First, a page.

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Sewells best practise: How secure is your parts department?

'Finding out that an employee is thieving is a devastating experience. But sooner or later every dealer principal or garage owner has to deal with such an incident. In our experience, the parts department is often where temptation lies. And 'temptation' is equally often the problem. Lack of security can present the opportunity and an employee succumbs.

So what can you do?

You have to recognise that theft is a possibility. And we don't just mean the more obvious lines like tyres and in-car entertainment, which can be easily sold on.

Service and repair parts are equally tempting, and we have come across many cases of parts department employees stealing these to supply 'kerbside mechanics' who are sometimes employees of the same dealership.

A secure parts department is the most obvious deterrent to theft. The area must be physically separated from the rest of the dealership, blind areas limited, and the number of entrances kept to a minimum.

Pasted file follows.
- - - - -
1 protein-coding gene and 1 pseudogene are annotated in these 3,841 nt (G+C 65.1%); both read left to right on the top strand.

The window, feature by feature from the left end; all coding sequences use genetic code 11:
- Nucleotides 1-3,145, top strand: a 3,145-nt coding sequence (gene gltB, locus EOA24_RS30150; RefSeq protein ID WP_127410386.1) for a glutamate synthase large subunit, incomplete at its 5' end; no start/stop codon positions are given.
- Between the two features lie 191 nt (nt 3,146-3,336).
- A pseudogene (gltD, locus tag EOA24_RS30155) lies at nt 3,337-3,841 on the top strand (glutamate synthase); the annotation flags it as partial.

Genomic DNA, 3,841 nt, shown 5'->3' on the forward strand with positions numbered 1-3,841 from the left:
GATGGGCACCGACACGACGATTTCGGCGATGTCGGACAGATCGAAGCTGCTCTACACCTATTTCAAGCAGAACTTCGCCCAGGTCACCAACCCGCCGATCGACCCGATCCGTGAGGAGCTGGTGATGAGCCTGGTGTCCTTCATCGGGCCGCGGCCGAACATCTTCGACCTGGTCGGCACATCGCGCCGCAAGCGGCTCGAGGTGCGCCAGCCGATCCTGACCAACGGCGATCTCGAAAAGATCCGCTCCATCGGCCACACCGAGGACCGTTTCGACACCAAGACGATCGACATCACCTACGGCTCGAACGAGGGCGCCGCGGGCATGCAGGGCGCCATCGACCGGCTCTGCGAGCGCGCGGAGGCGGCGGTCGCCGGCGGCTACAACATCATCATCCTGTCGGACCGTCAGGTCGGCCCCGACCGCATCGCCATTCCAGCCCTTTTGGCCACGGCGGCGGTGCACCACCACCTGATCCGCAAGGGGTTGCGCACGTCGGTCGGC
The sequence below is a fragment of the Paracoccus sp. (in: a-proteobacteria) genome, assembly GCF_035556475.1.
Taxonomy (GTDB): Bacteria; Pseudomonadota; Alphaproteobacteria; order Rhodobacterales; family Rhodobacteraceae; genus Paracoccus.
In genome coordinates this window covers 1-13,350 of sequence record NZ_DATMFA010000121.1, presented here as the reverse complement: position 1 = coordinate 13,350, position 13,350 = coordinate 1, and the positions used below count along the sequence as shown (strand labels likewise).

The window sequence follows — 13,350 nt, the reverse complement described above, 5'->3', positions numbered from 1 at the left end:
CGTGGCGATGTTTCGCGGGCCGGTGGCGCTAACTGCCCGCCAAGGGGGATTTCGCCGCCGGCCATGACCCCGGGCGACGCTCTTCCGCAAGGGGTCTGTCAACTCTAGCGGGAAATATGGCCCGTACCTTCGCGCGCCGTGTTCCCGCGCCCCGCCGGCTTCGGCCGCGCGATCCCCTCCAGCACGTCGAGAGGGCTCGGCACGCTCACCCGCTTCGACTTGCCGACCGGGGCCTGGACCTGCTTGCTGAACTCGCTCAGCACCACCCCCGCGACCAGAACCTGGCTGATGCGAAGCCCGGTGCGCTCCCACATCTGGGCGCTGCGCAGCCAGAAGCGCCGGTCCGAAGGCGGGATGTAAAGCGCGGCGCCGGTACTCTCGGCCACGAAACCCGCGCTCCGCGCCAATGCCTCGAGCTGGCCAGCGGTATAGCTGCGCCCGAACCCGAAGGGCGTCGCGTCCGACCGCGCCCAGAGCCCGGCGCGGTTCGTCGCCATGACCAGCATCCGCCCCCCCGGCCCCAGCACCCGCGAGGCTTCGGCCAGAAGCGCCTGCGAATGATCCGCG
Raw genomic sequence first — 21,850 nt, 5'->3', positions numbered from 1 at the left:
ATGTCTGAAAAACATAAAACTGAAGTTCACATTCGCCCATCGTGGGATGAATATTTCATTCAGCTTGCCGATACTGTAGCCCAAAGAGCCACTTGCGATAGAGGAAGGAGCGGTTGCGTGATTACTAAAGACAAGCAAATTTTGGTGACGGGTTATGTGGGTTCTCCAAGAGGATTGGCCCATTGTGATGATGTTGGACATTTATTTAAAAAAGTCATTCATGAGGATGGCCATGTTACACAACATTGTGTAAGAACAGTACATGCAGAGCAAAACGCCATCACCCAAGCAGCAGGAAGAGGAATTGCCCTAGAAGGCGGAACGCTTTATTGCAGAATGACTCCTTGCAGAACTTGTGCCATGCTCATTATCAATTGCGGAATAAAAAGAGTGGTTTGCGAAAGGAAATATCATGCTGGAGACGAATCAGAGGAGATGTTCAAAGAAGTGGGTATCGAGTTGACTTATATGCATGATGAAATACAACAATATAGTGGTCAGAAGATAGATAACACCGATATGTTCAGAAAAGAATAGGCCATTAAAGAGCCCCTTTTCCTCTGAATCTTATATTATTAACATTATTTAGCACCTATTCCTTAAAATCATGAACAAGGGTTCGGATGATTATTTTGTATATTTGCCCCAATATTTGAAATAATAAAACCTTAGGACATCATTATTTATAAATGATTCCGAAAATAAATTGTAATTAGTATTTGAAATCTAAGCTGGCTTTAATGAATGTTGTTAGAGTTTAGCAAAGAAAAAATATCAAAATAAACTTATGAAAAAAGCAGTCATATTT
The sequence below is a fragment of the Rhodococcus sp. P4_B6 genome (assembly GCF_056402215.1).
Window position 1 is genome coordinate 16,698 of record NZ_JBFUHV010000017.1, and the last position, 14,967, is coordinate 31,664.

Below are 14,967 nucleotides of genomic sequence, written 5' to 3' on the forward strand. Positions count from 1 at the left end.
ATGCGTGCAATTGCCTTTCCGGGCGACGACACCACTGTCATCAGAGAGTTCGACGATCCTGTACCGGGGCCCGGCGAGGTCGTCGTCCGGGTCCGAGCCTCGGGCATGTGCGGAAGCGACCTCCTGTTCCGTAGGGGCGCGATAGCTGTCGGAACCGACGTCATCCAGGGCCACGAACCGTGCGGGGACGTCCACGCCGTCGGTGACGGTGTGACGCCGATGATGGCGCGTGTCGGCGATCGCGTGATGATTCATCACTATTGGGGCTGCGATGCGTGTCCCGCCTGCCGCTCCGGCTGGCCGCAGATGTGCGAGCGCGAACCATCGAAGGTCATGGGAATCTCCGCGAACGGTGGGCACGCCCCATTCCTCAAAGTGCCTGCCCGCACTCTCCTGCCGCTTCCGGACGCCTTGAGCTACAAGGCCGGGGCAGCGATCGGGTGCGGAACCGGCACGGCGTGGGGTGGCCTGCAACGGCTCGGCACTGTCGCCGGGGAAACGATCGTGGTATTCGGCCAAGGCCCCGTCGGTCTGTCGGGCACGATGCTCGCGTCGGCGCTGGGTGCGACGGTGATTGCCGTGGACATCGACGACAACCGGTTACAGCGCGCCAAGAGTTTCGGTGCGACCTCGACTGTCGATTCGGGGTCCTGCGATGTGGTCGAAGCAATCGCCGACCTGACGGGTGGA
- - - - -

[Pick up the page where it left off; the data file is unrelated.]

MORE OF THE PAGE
Valuable items should be kept in a 'cage' if possible. Entrances should be locked during working hours and only authorised personnel permitted to have keys and access. Outside working hours, the whole parts department must be locked down like Fort Knox. Oh, and when it comes to physical security, don't forget the waste bins.

It's surprising what can walk out this way.

Stock checks are a deterrent, and a way of discovering problems. Randomly check the contents of stock bins on a regular basis and use your stock record system to identify abnormal stock movements. Carry out a full stocktaking once a year and don't take discrepancies for granted: follow them up. Stock control systems, manual or computerised, should be treated as a 'secure area'.

All routines connected with booking parts in and out, and credit systems, must have an audit trail – nothing must arrive or leave the parts department without making a record. Credit notes, for example, must have full contact details and we recommend phoning up occasionally to check the returns are genuine.

As for employees, always take up references when they start with you. Make all employees aware of your security policy, and look out for unusual behaviour.'

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